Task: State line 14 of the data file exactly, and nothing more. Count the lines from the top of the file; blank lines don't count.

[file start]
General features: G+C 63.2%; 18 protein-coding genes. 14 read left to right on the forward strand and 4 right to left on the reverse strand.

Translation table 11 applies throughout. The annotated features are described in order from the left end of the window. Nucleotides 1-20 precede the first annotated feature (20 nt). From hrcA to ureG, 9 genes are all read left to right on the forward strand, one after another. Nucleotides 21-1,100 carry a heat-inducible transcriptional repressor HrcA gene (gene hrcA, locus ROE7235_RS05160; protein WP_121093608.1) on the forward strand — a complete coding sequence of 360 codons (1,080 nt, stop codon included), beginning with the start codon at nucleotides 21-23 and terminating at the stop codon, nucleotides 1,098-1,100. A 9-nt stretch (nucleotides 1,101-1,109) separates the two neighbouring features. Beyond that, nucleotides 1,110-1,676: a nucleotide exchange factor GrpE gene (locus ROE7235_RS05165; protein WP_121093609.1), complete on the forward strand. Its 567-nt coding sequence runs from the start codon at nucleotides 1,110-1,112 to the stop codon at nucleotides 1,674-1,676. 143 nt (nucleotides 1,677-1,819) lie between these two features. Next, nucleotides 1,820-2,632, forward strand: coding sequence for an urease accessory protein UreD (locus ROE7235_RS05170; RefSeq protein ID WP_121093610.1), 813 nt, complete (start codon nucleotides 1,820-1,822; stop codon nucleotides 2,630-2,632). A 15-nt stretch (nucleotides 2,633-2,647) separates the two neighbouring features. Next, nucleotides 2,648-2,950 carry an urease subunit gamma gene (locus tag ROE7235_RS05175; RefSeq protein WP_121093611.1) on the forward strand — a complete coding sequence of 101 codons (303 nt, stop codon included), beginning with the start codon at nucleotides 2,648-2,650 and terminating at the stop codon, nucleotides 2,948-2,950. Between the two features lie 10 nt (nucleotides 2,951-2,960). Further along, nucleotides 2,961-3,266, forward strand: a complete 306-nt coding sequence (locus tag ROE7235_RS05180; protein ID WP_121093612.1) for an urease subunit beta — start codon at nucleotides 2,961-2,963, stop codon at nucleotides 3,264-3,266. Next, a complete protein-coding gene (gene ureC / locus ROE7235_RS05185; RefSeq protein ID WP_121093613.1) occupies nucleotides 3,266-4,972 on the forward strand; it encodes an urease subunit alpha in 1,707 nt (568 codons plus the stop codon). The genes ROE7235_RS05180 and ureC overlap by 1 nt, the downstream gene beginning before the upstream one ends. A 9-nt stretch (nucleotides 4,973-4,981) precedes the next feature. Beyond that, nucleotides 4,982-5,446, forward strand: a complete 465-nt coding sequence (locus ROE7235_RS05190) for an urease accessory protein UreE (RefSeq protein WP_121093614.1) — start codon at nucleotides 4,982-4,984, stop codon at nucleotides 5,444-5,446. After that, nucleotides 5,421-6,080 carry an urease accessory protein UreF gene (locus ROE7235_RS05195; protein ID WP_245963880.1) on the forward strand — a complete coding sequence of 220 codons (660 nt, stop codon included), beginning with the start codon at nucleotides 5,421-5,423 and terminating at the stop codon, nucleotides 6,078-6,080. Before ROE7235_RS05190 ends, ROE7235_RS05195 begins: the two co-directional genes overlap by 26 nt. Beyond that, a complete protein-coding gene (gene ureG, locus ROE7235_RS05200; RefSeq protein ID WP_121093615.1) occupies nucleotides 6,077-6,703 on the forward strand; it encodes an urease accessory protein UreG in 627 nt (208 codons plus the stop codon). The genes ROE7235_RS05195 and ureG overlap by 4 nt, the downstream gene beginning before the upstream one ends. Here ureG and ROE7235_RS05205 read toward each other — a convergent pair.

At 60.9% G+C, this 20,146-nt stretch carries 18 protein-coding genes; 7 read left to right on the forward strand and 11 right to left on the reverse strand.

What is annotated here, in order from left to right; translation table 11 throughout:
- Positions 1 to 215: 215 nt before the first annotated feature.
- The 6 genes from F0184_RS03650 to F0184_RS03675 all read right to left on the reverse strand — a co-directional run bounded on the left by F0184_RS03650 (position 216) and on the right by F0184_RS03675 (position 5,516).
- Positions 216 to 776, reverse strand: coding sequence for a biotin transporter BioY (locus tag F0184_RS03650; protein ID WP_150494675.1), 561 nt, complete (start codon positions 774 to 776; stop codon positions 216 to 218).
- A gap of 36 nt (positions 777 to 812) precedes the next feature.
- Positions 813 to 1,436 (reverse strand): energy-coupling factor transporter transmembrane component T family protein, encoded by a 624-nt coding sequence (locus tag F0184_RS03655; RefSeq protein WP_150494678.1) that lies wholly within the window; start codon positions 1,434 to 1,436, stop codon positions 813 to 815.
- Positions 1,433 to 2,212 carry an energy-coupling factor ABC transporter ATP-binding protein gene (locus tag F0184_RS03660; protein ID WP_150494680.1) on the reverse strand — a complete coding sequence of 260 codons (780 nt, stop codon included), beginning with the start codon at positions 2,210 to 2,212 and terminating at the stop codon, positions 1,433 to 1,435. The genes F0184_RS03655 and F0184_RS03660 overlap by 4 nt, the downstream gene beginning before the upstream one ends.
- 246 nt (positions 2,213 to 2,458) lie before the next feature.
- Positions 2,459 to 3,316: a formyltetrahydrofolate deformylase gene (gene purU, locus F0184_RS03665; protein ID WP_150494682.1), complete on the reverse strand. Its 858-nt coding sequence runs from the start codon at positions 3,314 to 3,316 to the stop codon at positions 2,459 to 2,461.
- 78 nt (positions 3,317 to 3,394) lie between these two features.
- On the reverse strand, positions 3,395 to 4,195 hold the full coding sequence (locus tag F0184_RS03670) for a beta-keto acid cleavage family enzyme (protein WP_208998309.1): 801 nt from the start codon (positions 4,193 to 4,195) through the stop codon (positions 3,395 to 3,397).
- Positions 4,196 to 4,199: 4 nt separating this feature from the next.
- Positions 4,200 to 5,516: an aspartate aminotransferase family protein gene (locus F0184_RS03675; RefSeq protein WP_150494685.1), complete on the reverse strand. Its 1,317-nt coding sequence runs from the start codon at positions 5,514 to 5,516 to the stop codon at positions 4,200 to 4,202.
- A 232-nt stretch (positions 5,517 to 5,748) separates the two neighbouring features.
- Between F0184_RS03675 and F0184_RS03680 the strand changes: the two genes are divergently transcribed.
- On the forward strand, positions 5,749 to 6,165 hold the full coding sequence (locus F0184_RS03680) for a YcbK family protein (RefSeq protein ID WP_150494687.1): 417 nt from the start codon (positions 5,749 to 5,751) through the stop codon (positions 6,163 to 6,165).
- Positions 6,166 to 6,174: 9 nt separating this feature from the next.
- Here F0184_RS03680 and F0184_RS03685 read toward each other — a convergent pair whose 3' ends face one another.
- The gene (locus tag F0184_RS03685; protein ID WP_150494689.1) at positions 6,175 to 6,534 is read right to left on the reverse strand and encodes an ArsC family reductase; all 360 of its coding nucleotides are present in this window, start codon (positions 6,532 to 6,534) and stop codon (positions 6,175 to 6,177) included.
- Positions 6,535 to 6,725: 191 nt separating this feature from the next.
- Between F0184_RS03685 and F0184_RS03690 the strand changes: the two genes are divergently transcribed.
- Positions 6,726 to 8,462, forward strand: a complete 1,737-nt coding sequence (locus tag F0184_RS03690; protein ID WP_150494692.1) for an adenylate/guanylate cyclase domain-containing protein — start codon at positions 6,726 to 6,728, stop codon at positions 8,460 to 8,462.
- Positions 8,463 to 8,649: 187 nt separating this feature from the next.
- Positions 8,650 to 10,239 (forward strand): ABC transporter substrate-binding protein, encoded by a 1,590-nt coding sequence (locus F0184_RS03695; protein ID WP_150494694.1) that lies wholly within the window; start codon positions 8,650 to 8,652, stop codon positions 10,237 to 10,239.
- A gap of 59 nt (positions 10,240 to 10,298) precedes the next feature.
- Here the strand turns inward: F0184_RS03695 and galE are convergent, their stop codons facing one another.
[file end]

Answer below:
- On the reverse strand, positions 3,395 to 4,195 hold the full coding sequence (locus tag F0184_RS03670) for a beta-keto acid cleavage family enzyme (protein WP_208998309.1): 801 nt from the start codon (positions 4,193 to 4,195) through the stop codon (positions 3,395 to 3,397).